“Generally, this would mean more training on hands-on experiences which is, more often than not, time consuming as well as money consuming,” he added. “These efforts definitely have to be rewarded for any organization to attract good hands and meet up with the current technological demands.”
Compensation and Recruitment
With a more diverse group of respondents, the levels of compensation in the 2022 Salary & Career Survey also demonstrate a wide range. A year ago, 46% of engineers reported a salary between $100,000 and $150,000; in 2022, that number fell to 34%. But salaries above that level rose to 40% of respondents, and 16% were between $80,000 and $100,000.
The upward pressure on salaries driven by the continuing shortage of engineers is evident in respondents' views on future compensation. Salaries will continue to rise in 2022, with 71% of respondents expecting some sort of salary increase, and almost 37% expect that increase will exceed 4%. The engineers also feel well-appreciated for this work; 87% said they are adequately compensated for the work they do, and 95% declare themselves satisfied with their profession.
Finding the engineers to continue industry growth remains a challenge. The survey found:
- 85% believe there is an engineering shortage.
- 83.8% said their company is having difficulty finding candidates for engineering jobs.
- More than half of companies said they are seeking engineers with about 3 years of experience, and another 41% are looking for about 5 years of experience.
- Engineering companies are seeking a diverse group of engineering specialties. Mechanical design and power management are the most sought after specialty, but technologies from software to machine learning to safety and security are needed as well.
In the past, the challenge of staying current with technology traditionally meant attending trade shows to scope out new products and participate in seminars to get more information about innovative technologies as well as partake in continuing education at universities or events.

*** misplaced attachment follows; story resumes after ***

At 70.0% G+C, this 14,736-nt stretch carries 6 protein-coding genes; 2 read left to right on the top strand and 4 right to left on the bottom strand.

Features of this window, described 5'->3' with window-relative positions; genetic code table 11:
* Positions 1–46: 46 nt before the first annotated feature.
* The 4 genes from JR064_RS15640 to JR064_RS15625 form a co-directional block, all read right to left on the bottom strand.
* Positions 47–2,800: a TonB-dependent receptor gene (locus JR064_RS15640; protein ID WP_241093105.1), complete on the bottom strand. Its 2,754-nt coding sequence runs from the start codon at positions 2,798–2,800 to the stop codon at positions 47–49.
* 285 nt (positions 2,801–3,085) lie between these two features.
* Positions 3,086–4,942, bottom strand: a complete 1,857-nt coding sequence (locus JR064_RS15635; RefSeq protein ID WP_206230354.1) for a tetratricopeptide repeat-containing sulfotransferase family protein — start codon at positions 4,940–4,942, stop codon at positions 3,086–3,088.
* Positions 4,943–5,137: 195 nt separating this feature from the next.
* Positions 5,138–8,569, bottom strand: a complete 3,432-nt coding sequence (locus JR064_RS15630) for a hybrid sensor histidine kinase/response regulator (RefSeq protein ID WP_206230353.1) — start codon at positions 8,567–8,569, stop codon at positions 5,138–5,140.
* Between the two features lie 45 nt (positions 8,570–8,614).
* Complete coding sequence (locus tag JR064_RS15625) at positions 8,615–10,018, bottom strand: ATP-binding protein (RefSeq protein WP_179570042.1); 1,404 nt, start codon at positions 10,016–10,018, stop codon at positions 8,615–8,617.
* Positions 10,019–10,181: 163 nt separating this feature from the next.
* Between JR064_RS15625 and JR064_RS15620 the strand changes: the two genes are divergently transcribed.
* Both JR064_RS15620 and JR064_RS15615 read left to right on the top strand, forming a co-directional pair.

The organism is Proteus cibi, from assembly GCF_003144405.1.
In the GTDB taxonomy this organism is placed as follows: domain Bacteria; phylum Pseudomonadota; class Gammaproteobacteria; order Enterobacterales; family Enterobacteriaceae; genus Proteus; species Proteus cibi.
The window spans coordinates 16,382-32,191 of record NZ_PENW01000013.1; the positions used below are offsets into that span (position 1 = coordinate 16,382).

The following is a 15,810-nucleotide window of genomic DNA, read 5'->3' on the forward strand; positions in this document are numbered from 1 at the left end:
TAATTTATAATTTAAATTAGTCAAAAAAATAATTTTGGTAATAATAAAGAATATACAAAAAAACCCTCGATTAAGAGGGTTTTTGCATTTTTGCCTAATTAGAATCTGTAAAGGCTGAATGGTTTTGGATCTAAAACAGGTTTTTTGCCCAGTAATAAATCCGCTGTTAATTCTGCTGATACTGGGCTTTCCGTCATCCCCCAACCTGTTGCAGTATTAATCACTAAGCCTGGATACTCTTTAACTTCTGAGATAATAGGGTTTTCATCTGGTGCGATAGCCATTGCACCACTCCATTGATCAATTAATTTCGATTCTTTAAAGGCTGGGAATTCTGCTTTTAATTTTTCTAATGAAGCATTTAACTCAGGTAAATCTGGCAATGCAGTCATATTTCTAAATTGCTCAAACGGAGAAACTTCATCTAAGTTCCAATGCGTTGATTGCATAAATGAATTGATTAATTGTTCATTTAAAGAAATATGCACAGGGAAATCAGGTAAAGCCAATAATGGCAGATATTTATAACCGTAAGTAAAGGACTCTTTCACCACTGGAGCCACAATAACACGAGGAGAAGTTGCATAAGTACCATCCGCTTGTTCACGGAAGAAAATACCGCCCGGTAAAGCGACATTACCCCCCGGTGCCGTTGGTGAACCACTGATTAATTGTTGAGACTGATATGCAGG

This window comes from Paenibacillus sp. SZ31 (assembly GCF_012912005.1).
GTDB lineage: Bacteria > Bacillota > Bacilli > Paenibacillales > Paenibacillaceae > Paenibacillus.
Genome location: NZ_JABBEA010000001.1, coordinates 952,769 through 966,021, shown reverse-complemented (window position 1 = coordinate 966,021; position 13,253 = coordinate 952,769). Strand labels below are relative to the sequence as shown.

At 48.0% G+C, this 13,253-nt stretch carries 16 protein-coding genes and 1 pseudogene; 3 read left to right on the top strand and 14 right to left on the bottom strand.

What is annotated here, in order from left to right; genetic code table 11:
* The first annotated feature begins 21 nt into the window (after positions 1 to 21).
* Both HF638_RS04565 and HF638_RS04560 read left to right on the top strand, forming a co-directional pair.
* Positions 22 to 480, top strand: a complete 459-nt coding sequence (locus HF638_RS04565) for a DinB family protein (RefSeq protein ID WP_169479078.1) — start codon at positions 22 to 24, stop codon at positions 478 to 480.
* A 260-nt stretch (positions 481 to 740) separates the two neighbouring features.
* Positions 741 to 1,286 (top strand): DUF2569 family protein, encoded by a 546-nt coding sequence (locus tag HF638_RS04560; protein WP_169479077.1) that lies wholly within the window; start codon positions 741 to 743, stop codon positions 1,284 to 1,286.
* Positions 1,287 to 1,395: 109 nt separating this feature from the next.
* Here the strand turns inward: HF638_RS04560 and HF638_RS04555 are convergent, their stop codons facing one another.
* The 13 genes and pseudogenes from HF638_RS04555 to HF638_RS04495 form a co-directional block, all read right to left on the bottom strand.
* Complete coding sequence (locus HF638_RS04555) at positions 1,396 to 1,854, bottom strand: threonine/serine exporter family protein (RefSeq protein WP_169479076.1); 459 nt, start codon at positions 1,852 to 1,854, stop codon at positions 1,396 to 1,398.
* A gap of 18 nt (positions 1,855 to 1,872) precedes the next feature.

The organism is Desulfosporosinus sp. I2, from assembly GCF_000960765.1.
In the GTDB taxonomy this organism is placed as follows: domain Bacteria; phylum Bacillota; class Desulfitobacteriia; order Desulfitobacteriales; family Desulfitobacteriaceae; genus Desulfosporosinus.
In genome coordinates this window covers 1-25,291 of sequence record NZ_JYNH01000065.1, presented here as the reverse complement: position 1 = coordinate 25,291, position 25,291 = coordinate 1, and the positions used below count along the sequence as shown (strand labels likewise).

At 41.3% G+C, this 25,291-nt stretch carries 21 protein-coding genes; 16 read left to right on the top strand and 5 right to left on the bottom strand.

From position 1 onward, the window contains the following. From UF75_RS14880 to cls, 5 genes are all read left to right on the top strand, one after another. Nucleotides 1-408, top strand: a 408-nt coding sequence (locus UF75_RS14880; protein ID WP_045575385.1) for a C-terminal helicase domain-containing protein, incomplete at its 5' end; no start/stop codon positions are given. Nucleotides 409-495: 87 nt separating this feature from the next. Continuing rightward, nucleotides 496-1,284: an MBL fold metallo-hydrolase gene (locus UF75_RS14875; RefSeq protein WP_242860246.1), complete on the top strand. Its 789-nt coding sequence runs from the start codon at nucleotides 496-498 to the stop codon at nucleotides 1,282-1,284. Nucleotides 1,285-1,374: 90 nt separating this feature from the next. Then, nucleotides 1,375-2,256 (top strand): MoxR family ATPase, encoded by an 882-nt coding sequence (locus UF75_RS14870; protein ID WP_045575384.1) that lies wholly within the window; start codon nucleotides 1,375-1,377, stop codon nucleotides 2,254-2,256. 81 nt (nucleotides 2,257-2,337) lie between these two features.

The pandemic changed the equation.
Remote sources of learning and information are in wider use among engineers in a digital age, and those resources gained even more acceptance during the pandemic. Engineering videos, white papers, webinars and seminars all were cited by at least 25% of respondents as a source for continuing education. Other in-person events, such as in-person trade shows or user group meetings, fell back during the moratorium on travel and in-person events.
In the interim, more than 35% of respondents said their company paid for registration at online trade shows, more than 28% pay for engineering association dues and engineering textbooks, and 26.6% have paid for college tuition.
That interest in continuing education comes at a time when engineers recognize the need to continue to adapt their knowledge to changing technology. “A lot of engineering industries adjusted to the decrease in demand during the pandemic and are now going back to full operation,” said one respondent. “With that, they have the opportunity to either continue to use the same technology or venture into new ones.”
That quest will continue, added one respondent, “because human progress will never stop, and human progress will never happen without progress in engineering.”